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A surgical approach to coexistent coronary and carotid artery disease.
  1. M. Jahangiri,
  2. G. M. Rees,
  3. S. J. Edmondson,
  4. J. Lumley,
  5. R. Uppal
  1. Department of Cardiothoracic Surgery, St Bartholomew's Hospital, London.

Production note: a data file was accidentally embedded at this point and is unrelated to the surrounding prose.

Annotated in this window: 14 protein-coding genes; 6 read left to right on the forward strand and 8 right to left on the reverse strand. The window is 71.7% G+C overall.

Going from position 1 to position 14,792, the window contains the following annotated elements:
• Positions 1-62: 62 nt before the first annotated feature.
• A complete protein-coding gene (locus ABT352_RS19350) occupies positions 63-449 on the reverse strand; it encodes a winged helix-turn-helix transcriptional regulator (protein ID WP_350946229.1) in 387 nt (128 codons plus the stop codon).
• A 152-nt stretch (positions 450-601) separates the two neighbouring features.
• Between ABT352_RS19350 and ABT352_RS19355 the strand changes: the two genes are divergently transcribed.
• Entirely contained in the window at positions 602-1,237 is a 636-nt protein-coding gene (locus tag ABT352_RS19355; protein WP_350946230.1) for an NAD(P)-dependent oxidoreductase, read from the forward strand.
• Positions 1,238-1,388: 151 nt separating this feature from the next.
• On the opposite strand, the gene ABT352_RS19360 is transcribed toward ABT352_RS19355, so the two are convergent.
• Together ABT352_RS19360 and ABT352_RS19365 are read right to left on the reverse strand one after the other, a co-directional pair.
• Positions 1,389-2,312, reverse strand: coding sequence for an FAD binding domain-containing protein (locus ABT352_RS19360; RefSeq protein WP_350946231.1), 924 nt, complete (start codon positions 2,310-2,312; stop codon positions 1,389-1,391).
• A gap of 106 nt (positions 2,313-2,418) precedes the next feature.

OBJECTIVE: To assess the early results of combined coronary artery bypass graft surgery and carotid endarterectomy. DESIGN: Retrospective and ongoing analysis of patients who underwent combined coronary artery bypass graft surgery and carotid endarterectomy. SETTING: Cardiothoracic unit in a London teaching hospital. PATIENTS: From June 1987 to March 1995, 64 patients were identified. They were patients who were scheduled to have coronary artery bypass graft surgery or required urgent coronary revascularisation and who were found to have significant coexistent carotid disease. (Unilateral carotid stenosis > 70%, bilateral carotid stenosis > 50%, or unilateral carotid stenosis > 50% with contralateral occlusion.) INTERVENTIONS: Both procedures were performed during one anaesthesia: the carotid endarterectomy was performed first without cardiopulmonary bypass. After completion of carotid endarterectomy, coronary artery bypass graft surgery was performed. MAIN OUTCOME MEASURES: The incidence of stroke, transient ischaemic attack, and myocardial infarction in the early postoperative period was analysed. RESULTS: Myocardial revascularisation was successful in all 64 patients. There were no perioperative infarcts. In three patients (4.7%) a new neurological deficit developed postoperatively: two recovered fully before hospital discharge. CONCLUSIONS: Combined coronary artery bypass graft surgery and carotid endarterectomy were performed safely and with good results.

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